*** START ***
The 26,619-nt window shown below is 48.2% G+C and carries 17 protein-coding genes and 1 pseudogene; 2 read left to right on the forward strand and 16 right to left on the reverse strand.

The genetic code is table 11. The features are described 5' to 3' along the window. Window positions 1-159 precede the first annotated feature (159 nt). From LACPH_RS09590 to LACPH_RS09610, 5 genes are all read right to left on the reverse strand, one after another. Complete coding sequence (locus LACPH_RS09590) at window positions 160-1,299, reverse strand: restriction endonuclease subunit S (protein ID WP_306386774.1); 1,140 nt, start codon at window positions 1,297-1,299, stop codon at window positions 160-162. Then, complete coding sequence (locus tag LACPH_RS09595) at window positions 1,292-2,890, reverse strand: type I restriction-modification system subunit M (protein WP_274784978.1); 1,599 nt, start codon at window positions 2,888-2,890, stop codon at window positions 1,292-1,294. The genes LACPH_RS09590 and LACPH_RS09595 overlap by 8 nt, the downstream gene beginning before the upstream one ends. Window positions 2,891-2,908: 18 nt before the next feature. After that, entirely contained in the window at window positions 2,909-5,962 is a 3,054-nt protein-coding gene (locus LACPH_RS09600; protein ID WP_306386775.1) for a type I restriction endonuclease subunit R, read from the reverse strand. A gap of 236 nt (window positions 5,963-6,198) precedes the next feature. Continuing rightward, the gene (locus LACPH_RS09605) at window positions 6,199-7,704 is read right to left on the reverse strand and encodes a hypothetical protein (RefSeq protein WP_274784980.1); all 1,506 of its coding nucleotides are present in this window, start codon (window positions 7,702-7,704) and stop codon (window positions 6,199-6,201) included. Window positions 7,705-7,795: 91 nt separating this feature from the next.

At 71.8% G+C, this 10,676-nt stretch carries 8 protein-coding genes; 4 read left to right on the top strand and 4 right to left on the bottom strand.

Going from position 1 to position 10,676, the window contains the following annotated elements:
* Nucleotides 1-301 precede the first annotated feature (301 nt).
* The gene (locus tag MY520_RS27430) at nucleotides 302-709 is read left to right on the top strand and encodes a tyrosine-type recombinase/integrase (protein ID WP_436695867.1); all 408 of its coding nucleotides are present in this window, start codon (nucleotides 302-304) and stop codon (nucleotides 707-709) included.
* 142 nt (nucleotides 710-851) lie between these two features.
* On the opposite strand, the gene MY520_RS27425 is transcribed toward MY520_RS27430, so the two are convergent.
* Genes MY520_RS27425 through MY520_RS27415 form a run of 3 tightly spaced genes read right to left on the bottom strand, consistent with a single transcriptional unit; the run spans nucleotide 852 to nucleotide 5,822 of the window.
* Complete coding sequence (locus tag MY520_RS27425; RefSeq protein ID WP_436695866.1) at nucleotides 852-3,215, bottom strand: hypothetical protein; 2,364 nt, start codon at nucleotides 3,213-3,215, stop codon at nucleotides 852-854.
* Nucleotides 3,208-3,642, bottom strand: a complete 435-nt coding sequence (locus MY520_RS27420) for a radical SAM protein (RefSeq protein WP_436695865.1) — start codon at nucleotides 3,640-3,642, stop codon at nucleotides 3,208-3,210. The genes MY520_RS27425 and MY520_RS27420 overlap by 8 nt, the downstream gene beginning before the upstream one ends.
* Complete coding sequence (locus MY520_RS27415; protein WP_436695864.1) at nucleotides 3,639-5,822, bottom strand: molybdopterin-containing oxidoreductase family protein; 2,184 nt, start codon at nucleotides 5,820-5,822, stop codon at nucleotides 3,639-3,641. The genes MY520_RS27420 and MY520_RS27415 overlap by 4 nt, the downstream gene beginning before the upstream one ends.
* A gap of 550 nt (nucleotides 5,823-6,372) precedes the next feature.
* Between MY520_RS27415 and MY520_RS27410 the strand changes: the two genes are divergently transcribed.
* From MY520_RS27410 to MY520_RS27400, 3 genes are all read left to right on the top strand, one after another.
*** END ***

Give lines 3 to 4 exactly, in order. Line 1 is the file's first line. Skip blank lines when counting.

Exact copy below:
At 71.8% G+C, this 10,676-nt stretch carries 8 protein-coding genes; 4 read left to right on the top strand and 4 right to left on the bottom strand.

Going from position 1 to position 10,676, the window contains the following annotated elements: